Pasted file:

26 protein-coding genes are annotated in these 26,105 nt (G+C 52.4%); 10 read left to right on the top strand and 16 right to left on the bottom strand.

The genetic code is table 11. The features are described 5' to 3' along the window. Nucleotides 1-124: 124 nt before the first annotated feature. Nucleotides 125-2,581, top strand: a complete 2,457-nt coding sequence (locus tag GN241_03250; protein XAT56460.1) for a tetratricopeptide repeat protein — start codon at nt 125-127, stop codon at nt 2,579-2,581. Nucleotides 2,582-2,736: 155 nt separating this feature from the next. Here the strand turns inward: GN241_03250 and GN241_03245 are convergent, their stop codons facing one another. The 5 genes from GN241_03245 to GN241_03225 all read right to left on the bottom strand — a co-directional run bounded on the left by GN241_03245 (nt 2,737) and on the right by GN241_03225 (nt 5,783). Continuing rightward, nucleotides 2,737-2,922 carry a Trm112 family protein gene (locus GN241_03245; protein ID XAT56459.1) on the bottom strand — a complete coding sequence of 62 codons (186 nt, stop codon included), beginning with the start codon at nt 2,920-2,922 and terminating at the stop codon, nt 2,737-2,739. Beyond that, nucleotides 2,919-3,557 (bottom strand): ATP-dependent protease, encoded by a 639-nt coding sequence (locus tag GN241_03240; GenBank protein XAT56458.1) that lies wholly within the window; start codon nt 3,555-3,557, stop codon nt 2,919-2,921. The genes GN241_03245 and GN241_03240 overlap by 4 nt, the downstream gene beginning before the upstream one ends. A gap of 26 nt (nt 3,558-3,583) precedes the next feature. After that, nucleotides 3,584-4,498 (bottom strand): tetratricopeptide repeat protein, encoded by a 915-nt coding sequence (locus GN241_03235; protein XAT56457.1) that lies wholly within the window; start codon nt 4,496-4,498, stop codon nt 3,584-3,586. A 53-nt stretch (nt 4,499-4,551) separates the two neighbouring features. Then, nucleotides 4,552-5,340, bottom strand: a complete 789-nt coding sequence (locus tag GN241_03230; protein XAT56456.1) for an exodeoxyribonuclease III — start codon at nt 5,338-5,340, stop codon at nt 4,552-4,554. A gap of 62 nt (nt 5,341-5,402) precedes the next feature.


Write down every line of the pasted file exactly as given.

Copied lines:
26 protein-coding genes are annotated in these 26,105 nt (G+C 52.4%); 10 read left to right on the top strand and 16 right to left on the bottom strand.

The genetic code is table 11. The features are described 5' to 3' along the window. Nucleotides 1-124: 124 nt before the first annotated feature. Nucleotides 125-2,581, top strand: a complete 2,457-nt coding sequence (locus tag GN241_03250; protein XAT56460.1) for a tetratricopeptide repeat protein — start codon at nt 125-127, stop codon at nt 2,579-2,581. Nucleotides 2,582-2,736: 155 nt separating this feature from the next. Here the strand turns inward: GN241_03250 and GN241_03245 are convergent, their stop codons facing one another. The 5 genes from GN241_03245 to GN241_03225 all read right to left on the bottom strand — a co-directional run bounded on the left by GN241_03245 (nt 2,737) and on the right by GN241_03225 (nt 5,783). Continuing rightward, nucleotides 2,737-2,922 carry a Trm112 family protein gene (locus GN241_03245; protein ID XAT56459.1) on the bottom strand — a complete coding sequence of 62 codons (186 nt, stop codon included), beginning with the start codon at nt 2,920-2,922 and terminating at the stop codon, nt 2,737-2,739. Beyond that, nucleotides 2,919-3,557 (bottom strand): ATP-dependent protease, encoded by a 639-nt coding sequence (locus tag GN241_03240; GenBank protein XAT56458.1) that lies wholly within the window; start codon nt 3,555-3,557, stop codon nt 2,919-2,921. The genes GN241_03245 and GN241_03240 overlap by 4 nt, the downstream gene beginning before the upstream one ends. A gap of 26 nt (nt 3,558-3,583) precedes the next feature. After that, nucleotides 3,584-4,498 (bottom strand): tetratricopeptide repeat protein, encoded by a 915-nt coding sequence (locus GN241_03235; protein XAT56457.1) that lies wholly within the window; start codon nt 4,496-4,498, stop codon nt 3,584-3,586. A 53-nt stretch (nt 4,499-4,551) separates the two neighbouring features. Then, nucleotides 4,552-5,340, bottom strand: a complete 789-nt coding sequence (locus tag GN241_03230; protein XAT56456.1) for an exodeoxyribonuclease III — start codon at nt 5,338-5,340, stop codon at nt 4,552-4,554. A gap of 62 nt (nt 5,341-5,402) precedes the next feature.